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Recently, As many as 246 vultures were spotted in the first ever synchronised survey conducted along the borders of Tamil Nadu, Kerala and Karnataka on February 25 and 26.
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- The two-day Synchronised Vulture Survey held in Bandipur and Nagarahole Tiger Reserves (Karnataka) and Mudhumalai, Sathyamangalam and Nilgiris (Tamil Nadu) and Wayanad (Kerala) covering the Nilgiri Biosphere Reserve concluded.
- The survey at Bandipur Tiger Reserve and Nagarahole Tiger Reserve found a total of 350 vultures of four species, providing some relief to bird enthusiasts. The survey was one of several measures taken by the Forest Department to save vultures, which are at risk of extinction.
- Earlier, Karnataka, Tamil Nadu and Kerala used to conduct separate surveys and this is for the first time, a synchronised survey was done to avoid duplication of data. This survey was conducted in association with Wildlife Conservation Foundation (WCF).
- In Bandipur, the survey aimed to assess the vulture population’s status in the forest area and a total of 245 vultures were identified, including white-rumped vulture (168), Indian vulture (34), red-headed vulture (43) and Egyptian vulture (one).
- Over 40 points were identified for the survey in 13 zones and the survey was carried out by 32 volunteers from the College of Forestry, Ponnampet, Kodagu and over 80 Forest Department
- Vulture sightings were reported from 40 places and based on the preliminary findings, the data showed that Bandipur has a sizeable number of vulture populations which is present in over 70 percent of the park area of 912.04 sqkm.
- Meanwhile, the survey conducted at Nagarahole identified a total of 104 vultures from three species White-rumped vulture (61), Indian vulture (13) and red-headed vulture (30). The survey covered various ranges in the forest, and Harsha Kumar Chikkanaragund, Director of Nagarahole Tiger Reserve, presented certificates to the volunteers.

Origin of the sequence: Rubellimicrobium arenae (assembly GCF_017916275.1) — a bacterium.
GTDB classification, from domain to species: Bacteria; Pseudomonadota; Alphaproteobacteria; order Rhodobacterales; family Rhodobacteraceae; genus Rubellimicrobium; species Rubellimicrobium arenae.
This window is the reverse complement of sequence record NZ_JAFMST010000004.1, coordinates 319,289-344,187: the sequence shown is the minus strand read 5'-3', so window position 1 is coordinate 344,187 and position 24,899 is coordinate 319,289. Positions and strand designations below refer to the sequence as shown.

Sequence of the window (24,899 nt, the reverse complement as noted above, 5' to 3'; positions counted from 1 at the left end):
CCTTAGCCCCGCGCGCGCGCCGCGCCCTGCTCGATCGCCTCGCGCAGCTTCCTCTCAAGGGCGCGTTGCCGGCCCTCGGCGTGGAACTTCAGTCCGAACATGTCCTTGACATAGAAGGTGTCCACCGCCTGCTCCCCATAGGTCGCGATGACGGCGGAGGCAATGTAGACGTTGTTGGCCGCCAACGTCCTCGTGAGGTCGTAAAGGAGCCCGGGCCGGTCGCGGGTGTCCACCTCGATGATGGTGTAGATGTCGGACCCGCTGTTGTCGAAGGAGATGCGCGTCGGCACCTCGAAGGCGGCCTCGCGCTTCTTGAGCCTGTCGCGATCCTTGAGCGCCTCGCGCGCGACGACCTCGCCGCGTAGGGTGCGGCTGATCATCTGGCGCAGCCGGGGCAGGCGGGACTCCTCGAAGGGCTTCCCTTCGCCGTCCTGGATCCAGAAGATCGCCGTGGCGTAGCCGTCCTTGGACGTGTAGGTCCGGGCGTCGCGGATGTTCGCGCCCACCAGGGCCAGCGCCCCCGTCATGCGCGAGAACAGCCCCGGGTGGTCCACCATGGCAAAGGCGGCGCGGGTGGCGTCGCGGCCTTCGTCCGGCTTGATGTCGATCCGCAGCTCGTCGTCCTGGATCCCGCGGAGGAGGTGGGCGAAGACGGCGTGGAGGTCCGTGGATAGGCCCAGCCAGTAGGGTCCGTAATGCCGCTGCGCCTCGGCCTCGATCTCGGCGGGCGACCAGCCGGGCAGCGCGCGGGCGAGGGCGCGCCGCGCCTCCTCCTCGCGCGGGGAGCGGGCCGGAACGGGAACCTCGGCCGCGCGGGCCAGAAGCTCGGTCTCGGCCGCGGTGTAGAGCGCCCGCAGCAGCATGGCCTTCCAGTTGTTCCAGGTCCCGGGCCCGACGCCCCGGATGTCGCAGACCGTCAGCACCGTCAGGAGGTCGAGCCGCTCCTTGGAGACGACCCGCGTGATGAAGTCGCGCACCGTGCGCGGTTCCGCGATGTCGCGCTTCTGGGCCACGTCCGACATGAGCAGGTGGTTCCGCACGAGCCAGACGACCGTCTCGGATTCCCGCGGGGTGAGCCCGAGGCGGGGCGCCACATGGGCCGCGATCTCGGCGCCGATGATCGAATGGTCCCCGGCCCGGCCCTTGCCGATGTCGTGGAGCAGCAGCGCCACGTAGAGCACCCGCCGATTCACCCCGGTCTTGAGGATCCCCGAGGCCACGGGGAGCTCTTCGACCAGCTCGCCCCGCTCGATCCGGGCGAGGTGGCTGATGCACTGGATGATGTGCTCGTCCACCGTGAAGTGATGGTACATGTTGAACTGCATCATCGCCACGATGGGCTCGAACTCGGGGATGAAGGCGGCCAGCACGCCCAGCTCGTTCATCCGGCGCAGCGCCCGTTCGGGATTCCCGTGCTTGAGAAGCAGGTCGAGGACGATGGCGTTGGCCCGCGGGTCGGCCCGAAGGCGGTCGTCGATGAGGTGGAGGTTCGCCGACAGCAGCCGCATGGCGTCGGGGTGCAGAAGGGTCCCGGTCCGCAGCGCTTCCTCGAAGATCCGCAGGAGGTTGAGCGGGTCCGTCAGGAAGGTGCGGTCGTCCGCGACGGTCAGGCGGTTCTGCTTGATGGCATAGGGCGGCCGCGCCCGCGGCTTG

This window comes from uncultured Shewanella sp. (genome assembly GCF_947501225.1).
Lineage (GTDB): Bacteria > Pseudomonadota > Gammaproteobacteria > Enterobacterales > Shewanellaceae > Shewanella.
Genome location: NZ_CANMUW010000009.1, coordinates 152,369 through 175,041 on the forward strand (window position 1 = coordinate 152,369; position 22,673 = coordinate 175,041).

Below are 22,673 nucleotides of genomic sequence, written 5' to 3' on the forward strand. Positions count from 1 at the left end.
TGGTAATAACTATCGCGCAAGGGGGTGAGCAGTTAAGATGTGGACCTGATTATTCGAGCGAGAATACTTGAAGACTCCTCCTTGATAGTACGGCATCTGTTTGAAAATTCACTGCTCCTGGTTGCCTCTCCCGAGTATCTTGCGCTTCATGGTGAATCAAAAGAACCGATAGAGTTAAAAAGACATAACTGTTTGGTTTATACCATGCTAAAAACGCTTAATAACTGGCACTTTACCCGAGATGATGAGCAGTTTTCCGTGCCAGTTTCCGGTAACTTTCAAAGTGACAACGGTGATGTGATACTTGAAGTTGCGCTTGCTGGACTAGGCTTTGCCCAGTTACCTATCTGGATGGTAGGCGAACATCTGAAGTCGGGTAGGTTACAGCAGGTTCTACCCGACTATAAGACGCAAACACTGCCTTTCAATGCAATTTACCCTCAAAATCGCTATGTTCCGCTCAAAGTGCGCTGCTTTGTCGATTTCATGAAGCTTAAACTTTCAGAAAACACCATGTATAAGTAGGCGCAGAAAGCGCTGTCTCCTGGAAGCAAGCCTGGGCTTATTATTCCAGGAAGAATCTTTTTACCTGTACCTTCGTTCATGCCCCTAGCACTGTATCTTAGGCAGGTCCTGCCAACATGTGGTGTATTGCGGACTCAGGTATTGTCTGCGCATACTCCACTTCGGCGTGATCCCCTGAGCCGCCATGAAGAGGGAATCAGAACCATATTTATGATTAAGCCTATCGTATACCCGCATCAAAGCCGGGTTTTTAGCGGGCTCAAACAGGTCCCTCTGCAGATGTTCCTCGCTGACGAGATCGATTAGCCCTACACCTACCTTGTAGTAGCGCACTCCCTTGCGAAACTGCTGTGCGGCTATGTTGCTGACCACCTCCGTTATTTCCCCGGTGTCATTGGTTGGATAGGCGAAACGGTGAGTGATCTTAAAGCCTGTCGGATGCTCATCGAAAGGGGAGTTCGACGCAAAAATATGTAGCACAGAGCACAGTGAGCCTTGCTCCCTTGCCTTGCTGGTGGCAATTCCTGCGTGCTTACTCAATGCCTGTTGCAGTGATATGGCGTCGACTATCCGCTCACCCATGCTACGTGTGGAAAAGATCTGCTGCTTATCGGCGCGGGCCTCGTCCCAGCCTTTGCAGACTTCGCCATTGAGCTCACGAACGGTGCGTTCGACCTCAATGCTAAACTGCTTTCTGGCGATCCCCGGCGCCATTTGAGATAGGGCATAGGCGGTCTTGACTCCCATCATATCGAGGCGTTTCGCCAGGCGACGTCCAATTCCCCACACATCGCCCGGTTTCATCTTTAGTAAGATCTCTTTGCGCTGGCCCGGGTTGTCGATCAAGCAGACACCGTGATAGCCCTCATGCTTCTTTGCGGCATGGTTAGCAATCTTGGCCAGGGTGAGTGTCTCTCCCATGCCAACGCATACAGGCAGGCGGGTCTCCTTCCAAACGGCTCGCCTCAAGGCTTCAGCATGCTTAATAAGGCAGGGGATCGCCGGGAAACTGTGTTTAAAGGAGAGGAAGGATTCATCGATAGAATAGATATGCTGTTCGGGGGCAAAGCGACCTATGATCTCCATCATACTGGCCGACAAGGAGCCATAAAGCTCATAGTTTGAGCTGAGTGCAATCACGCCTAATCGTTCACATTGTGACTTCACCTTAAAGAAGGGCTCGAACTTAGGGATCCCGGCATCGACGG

- At the Mudhumalai Tiger Reserve, 30 teams surveyed the forests and spotted Egyptian vultures, red-headed, long-billed and white-rumped vultures. Researchers and surveyors said that the number of vultures in Kerala and Karnataka is lower when compared to Tamil Nadu.
- The study also revealed that the vultures have shifted their nesting locations into deeper forest areas in Mudhumalai Tiger Reserve but the number of nesting places has not come down in any significant manner. While the survey results have inspired hope, experts warn that stringent measures are necessary to save the vulture population.
- Wildlife expert Rajkumar Devaraje Urs emphasised that vultures play a crucial role in maintaining forest cleanliness, and their population has significantly declined. The use of diclofenac drug to treat cattle is a significant reason for this decline.
- Urs suggested that the Nilgiri Biosphere Reserve should be declared a “Vulture Range” to ensure that these birds can continue to contribute to the ecosystem for generations to come.
- The Forest Departments of the three States are planning to conduct an awareness programme to make them aware of the ill use of diclofenac, a non-steroidal anti-inflammatory drug used to treat livestock diseases. Vultures feeding on the carcasses of animals treated with the drug suffer renal failure and die.
- Despite placing a ban on the veterinary use of diclofenac in 2006, human doses were misused for cattle treatments. Though the usage of diclofenac has reduced considerably now, it is continued to be misused.